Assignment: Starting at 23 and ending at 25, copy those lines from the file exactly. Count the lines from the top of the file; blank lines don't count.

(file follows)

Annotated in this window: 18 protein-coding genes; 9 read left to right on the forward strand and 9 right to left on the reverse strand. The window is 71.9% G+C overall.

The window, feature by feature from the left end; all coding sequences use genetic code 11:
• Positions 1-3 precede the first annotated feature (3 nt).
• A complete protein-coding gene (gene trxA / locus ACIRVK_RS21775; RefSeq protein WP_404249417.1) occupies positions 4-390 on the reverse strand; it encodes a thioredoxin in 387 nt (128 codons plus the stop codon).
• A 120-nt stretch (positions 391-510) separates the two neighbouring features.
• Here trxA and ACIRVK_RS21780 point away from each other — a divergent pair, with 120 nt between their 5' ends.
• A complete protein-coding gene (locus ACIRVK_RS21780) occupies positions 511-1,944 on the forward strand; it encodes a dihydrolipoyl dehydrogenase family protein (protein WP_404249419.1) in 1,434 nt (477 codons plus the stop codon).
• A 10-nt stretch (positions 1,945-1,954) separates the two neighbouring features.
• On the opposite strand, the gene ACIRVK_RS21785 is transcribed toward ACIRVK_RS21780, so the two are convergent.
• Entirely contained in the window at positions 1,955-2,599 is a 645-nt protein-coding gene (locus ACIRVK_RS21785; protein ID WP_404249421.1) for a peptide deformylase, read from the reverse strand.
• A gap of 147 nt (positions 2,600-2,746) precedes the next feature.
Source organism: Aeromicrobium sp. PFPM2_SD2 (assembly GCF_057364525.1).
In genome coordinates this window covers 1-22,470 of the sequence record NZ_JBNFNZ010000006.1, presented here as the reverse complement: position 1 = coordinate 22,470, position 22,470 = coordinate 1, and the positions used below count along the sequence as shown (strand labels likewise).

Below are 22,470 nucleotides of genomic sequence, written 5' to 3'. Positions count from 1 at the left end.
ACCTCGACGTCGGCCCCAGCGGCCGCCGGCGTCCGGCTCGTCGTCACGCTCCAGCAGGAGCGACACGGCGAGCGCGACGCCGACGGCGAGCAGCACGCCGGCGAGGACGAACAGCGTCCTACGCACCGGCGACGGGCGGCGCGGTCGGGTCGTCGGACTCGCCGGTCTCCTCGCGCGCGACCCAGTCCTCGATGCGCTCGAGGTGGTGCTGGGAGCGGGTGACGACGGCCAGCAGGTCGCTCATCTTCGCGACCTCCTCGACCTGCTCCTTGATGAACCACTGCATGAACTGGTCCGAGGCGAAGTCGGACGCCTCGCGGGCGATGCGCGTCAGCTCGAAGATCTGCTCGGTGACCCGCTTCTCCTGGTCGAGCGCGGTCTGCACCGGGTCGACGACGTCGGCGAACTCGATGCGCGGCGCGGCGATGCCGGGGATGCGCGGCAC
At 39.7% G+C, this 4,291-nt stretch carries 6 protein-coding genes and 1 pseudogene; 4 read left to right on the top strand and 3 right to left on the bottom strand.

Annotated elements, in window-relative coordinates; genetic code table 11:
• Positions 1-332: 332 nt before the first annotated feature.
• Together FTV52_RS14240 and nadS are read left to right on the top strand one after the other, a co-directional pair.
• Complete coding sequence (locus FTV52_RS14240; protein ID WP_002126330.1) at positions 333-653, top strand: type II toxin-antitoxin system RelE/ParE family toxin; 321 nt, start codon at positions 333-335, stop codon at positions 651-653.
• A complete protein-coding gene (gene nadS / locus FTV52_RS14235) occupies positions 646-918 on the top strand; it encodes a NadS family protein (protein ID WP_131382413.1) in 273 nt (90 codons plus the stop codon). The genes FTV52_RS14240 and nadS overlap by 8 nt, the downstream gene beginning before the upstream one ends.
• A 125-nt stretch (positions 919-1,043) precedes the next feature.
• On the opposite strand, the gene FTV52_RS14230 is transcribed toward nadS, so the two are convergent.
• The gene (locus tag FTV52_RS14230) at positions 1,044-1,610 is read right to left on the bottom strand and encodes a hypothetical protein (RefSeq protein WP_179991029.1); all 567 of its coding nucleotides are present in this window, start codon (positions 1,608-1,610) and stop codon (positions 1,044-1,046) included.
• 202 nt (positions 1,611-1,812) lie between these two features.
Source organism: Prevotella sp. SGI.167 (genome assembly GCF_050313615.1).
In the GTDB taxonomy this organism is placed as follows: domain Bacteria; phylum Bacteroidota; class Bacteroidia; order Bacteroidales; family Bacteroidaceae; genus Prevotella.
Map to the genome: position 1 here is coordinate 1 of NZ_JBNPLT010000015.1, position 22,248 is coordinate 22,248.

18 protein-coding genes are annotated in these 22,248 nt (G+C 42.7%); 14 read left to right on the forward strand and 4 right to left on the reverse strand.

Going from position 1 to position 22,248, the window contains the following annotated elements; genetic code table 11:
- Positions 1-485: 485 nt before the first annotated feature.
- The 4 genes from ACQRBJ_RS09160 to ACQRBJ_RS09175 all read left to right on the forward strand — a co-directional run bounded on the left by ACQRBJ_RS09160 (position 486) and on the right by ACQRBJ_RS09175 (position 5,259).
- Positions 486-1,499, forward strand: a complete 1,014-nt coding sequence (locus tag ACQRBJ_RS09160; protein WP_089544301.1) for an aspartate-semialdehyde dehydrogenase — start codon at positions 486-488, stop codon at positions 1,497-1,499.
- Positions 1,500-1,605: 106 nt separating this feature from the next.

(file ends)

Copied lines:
• On the opposite strand, the gene FTV52_RS14230 is transcribed toward nadS, so the two are convergent.
• The gene (locus tag FTV52_RS14230) at positions 1,044-1,610 is read right to left on the bottom strand and encodes a hypothetical protein (RefSeq protein WP_179991029.1); all 567 of its coding nucleotides are present in this window, start codon (positions 1,608-1,610) and stop codon (positions 1,044-1,046) included.
• 202 nt (positions 1,611-1,812) lie between these two features.